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Suffolk summit hears of success in helping deprived young people access higher education

PUBLISHED: 08:13 22 September 2018 | UPDATED: 08:13 22 September 2018

Delegates at the neaco summit netowking lunch Picture: PAULA SHELDON

Delegates at the neaco summit netowking lunch Picture: PAULA SHELDON

Paula Sheldon

Education leaders gathered for a summit which heard how Suffolk is establishing itself at the forefront of a campaign to help disadvantage young people further their learning.

Sonia Ilie gives a speech at the neaco summit Picture: PAULA SHELDONSonia Ilie gives a speech at the neaco summit Picture: PAULA SHELDON

The Network for East Anglian Collaborative Outreach (neaco) held its recent event at the Apex in Bury St Edmunds to hear about areas of success and best practice to help schools during a time of “stretched resources and ambitious targets”.

The neaco partnership works to help young people from deprived areas access higher education through its Take Your Place programme, delivered in schools and colleges by “higher education champions”.

Tom Levinson, neaco project manager at the University of Cambridge, said: “Our event kick starts an important year for our project and the schools and the young people we work with. neaco has performed strongly in the first year of the National Collaborative Outreach Programme, placing East Anglia at the forefront of research and development in the Widening Participation field – a position we will continue to advance on. We’ve demonstrated some of the ambitious goals and programmes we’ll be implementing this year with our schools. We have also looked at the economic and societal importance of all young people having the opportunity to progress to the right higher education programme for them, regardless of their background or where they live. “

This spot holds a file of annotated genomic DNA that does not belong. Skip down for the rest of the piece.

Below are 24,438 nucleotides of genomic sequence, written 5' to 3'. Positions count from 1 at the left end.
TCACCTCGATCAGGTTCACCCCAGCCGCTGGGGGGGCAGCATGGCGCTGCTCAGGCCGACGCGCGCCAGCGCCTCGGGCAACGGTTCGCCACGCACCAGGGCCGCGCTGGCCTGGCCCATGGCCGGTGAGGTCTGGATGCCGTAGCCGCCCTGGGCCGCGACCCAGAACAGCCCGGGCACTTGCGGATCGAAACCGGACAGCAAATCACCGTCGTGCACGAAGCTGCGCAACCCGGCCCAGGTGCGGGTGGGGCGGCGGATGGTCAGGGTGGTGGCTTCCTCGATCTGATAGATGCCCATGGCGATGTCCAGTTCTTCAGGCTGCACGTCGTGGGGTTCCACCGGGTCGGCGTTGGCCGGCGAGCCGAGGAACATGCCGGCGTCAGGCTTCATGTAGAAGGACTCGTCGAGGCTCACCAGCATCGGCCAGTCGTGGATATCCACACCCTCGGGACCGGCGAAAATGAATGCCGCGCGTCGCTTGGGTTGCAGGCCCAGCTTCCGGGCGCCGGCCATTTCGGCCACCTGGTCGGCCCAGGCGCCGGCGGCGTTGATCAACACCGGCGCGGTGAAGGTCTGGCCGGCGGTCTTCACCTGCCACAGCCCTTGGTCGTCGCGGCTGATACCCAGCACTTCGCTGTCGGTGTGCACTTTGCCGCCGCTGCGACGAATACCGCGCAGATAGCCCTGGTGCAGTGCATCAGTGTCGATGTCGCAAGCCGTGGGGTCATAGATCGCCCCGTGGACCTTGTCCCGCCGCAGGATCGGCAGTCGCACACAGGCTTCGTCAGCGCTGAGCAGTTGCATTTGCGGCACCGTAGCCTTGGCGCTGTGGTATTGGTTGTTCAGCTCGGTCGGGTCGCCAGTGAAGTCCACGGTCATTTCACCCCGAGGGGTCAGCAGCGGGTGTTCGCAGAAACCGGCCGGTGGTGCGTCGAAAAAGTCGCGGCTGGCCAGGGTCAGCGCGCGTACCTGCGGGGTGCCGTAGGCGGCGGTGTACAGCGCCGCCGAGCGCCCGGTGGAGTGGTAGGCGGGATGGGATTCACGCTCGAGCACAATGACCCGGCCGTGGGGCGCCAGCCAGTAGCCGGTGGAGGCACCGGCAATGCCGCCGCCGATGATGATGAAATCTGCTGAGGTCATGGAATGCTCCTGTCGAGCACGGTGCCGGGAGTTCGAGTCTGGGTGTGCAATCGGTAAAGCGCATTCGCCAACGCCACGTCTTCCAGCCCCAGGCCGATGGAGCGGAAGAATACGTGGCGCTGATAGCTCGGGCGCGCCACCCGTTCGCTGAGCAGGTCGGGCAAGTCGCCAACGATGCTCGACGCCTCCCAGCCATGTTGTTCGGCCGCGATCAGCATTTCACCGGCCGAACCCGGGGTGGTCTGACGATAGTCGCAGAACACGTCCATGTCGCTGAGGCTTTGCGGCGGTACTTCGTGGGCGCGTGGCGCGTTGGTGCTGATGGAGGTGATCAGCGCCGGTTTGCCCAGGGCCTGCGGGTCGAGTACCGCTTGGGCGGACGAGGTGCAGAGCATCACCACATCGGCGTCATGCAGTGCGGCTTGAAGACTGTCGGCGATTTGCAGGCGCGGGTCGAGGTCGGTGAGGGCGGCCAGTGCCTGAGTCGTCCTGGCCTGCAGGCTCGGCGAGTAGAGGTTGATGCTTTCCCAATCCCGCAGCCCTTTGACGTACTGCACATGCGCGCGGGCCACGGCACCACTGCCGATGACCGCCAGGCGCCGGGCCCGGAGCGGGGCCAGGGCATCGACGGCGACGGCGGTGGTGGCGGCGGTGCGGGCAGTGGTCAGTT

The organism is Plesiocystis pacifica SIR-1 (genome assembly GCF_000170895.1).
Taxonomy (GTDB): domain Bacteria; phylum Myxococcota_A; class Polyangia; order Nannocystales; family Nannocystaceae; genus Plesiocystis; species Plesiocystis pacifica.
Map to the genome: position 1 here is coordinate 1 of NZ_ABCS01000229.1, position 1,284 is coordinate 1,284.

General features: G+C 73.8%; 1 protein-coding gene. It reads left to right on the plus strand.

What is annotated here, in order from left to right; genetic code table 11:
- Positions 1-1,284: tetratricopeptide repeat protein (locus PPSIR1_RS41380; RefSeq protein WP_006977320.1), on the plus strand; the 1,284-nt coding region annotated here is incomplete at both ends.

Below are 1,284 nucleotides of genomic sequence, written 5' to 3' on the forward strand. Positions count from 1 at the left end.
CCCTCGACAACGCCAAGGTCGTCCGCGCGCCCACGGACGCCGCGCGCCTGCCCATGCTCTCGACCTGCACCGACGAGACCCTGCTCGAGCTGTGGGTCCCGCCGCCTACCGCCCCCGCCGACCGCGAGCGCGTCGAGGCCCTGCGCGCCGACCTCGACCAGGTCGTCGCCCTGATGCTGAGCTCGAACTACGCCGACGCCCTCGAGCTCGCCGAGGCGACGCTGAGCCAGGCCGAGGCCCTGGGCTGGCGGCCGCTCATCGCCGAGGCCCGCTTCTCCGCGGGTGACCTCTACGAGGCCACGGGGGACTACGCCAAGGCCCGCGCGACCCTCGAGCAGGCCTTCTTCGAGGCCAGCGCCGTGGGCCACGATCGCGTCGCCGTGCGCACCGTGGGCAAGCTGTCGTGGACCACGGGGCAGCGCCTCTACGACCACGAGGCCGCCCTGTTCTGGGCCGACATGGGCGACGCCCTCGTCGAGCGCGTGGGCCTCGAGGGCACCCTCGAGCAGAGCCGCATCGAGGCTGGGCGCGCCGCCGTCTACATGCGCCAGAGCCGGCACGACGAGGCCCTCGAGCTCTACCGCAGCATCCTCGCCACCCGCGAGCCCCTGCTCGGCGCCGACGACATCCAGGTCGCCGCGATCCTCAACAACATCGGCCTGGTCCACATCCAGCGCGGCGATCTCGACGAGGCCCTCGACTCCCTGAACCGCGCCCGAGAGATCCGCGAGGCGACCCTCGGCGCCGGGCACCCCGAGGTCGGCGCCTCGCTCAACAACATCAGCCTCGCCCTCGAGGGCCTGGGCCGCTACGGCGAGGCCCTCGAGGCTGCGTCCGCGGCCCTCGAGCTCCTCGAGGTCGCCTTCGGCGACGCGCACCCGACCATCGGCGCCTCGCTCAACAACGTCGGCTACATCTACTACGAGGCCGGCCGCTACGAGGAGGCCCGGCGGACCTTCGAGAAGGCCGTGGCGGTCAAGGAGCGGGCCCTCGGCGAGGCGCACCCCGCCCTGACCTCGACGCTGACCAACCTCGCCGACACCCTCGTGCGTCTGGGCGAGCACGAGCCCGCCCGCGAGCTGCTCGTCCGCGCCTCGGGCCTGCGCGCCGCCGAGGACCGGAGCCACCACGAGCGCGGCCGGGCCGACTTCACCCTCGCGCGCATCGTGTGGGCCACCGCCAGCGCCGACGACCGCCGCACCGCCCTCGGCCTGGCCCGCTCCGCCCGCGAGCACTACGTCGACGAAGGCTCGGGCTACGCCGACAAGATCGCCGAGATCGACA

Key speakers included Phanuel Mutumburi from the Ipswich and Suffolk Council for Racial Equality (ISCRE) who discussed recent research on supporting communities to engage in their children’s education.

Sonia Ilie, lead researcher for neaco, showed attendees how their school is performing, based on a 2017 survey, which was said to have provided the most comprehensive data on young people’s ambitions for their future and higher education.

Anne-Marie Canning, director of social mobility and student success at King’s College London and independent chair of the Bradford Opportunity Area, was said to have given a passionate speech about the moral imperative for higher education institutions to increase opportunities for disadvantaged young people, and the impact it can achieve for society as a whole.

Visit www.takeyourplace.ac.uk for more about neaco.

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